tab6
Table 6: Summary of the peaks correspond to different chemical phases which appeared at different 2θ value in the X-ray diffractograms of the cement samples (before and after 6 h milling).
fig4
Figure 4: X-ray diffraction pattern of (a) ordinary Portland cement (before milling) and (b) ultrafine cement produced by 6 h bead milling.

Viewing in light of the above results and analyses, it is considered that the bead milling process is an efficient scheme to produce ultrafine cement of the particle size 200–300 nm from the ordinary Portland cement (microcement) utilizing top down nanotechnology concept, retaining the chemical phases unaffected. Based on the particle size analysis, we are trying to optimize the time required to produce the smallest size of the cement particle using bead milling process. As envisaged from Table 4, the particle size of the cement reduces gradually with increase in milling time. Initially, it was tried to find out the trend for the comminution of the particle size with the milling time for 50% (D50) and 90% (D90) passed cement particle. The trends for the comminution of D50 and D90 are well fitted (99.99% and 100%, resp.) with the equation and , respectively (Figures 5(a) and 5(b)). It indicates that the comminution of the cement particle with milling time follows an exponential trend. Based on the trends, the variation of the rate of comminution of particle size (dPs/dt) with milling time (t) has been investigated (shown in Figures 5(a) and 5(b)). As shown in Figures 5(c) and 5(d), the plot of dPs/dt Vs time (t) is extrapolated up to 10 h milling time using the respective equation for D50 and D90. From Figures 5(c) and 5(d), it is found that the value of dPs/dt becomes zero at the milling time  h for both D50 and D90. Therefore, from this curve, it is assessed that beyond 6.3 h milling, size of the cement particle will not be reduced further, because the rate of comminution of the particle size becomes zero at 6.3 h milling. Thus, the 6.3 h is the optimum milling time at which the smallest particle of the cement will be obtained. Hence, from the extrapolated figures (Figures 5(c) and 5(d)), the particle sizes of the 90% (D90) and 50% (D50) passed cement are estimated to be ~350 and ~220 nm, respectively, after 6.3 h milling. Therefore, from the analysis, it is concluded that the bead milling process is able to produce 90% of the cement less than 350 nm and 50% of the cement less than 220 nm, respectively, after 6.3 h milling. As described in Table 1, the present investigation, for the first time, attempted to produce ultrafine cement and is able to produce cement of the particle size ~350–220 nm.

fig5
Figure 5: Variation of the particle size as well as the variation of the rate of comminution of the particle size (dPs/dt) as the function of the milling time for (a) D50 and (b) D90. Extrapolate curve for the variation of the particle size as well as the variation of the rate of comminution of the particle size (dPs/dt) as the function of the milling time up 10 h for (c) D50 and (d) D90 to predict the optimum milling time at which the smallest size of the particle can be produced.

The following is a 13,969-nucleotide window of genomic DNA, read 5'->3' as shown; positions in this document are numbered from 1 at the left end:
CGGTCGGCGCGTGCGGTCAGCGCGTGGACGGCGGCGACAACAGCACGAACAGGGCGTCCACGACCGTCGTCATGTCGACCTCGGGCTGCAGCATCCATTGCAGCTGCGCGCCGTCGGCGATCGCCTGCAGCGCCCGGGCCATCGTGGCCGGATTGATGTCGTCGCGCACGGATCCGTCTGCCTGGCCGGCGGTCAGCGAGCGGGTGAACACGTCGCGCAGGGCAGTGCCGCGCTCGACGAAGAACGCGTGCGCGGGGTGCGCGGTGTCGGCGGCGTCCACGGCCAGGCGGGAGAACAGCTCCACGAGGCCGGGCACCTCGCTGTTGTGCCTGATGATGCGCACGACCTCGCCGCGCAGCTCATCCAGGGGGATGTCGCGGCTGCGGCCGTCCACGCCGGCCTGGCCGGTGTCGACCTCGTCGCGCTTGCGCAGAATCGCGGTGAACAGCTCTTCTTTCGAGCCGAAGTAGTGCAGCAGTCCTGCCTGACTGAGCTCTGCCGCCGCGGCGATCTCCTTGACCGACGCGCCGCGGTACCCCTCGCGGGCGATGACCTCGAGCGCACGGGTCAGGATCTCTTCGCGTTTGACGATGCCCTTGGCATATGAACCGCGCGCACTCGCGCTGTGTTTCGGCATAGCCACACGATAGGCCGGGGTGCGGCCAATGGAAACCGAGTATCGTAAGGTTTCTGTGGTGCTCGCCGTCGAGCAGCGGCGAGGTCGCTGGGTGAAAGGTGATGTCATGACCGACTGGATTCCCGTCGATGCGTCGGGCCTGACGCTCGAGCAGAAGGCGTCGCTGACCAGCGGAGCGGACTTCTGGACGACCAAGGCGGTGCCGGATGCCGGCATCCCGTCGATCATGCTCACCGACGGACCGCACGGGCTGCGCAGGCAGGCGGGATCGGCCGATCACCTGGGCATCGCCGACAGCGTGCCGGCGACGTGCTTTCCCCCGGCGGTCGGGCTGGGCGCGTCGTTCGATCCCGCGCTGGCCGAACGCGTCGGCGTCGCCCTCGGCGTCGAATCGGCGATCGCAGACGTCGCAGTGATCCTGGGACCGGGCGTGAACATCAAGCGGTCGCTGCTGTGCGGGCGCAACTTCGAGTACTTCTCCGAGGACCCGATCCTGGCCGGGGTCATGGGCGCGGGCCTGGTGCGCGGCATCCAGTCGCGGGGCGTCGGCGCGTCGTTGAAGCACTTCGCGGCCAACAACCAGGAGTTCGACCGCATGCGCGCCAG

4. Conclusion

This investigation offers a new idea to produce ultrafine cement utilizing bead milling process. Based on the results, it is considered that the bead milling process is the unique scheme to produce ultrafine nanoscale cement particle (~200–300 nm) from microscale particle (~12.57 μm). From the particle size distribution of the cement particle before and after milling, it is assessed that irrespective of the use of grinding agents such as methanol (CH3OH) and ethanol (CH3CH2OH), the particle size of the cement is significantly reduced by the milling and it decreases gradually with increase in milling time. Additionally, from the particle size analysis, it is elucidated that the performance of ethanol as a grinding agent in the production of ultrafine cement is more efficient as compared to that of the methanol. SEM micrographs of the cement particle before and after milling clearly prove the comminution of the cement particle by the wet grinding of the cement. Based on the critical analysis of the comminution of particle size, it is appraised that the bead milling process is able to produce 50% of cement particle less than 220 nm and 90% of cement particle less than 350 nm after 6.3 h milling. Based on the chemical composition and XRD analyses, it is concluded that the bead milling process is able to produce ultrafine cement of the particle size ~200–300 nm retaining the chemical phases unaffected. Accordingly, it is expected that the ultrafine cement particle will definitely influence the properties of the final product, which will encourage the cement research towards the development of the high performance and sustainable construction materials.

Conflict of Interests

The authors declare that there is no conflict of interests regarding the publication of this paper.

Acknowledgment

The authors would like to acknowledge BK21, the Government of Korea, for their funding to pursue this research program.